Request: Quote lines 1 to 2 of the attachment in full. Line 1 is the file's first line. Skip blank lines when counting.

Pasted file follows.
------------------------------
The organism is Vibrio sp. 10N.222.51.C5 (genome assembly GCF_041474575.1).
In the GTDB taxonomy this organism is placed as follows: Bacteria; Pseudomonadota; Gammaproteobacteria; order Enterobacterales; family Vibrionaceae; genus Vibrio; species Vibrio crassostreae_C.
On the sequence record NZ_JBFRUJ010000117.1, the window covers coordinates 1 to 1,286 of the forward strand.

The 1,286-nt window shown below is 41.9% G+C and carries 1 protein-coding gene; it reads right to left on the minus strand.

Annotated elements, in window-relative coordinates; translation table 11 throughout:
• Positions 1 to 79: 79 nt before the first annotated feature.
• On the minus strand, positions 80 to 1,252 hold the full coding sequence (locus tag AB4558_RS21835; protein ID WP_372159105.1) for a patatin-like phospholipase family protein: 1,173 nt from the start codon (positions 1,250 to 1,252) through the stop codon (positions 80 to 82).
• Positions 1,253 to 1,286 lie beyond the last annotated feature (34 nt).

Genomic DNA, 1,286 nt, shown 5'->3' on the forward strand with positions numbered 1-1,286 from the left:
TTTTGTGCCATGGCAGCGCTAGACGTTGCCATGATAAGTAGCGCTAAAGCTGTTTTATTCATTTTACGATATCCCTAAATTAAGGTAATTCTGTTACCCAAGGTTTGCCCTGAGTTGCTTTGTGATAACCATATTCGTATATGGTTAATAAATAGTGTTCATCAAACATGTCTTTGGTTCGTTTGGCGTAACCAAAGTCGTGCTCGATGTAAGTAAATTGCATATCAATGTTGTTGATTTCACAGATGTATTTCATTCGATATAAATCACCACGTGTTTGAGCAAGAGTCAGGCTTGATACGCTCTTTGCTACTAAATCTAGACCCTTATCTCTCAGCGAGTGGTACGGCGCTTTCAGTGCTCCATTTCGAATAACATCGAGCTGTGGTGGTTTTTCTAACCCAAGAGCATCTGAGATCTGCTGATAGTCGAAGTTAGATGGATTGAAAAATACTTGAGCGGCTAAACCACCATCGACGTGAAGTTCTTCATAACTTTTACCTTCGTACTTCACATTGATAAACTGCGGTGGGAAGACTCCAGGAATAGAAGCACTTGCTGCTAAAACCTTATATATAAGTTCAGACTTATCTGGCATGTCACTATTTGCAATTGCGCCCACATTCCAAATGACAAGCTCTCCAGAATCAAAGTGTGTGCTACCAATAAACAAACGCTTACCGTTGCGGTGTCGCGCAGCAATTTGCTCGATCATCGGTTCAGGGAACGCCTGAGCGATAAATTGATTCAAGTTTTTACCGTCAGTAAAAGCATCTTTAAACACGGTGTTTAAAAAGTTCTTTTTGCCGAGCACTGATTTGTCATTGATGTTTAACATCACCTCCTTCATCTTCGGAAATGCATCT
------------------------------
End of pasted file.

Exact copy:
The organism is Vibrio sp. 10N.222.51.C5 (genome assembly GCF_041474575.1).
In the GTDB taxonomy this organism is placed as follows: Bacteria; Pseudomonadota; Gammaproteobacteria; order Enterobacterales; family Vibrionaceae; genus Vibrio; species Vibrio crassostreae_C.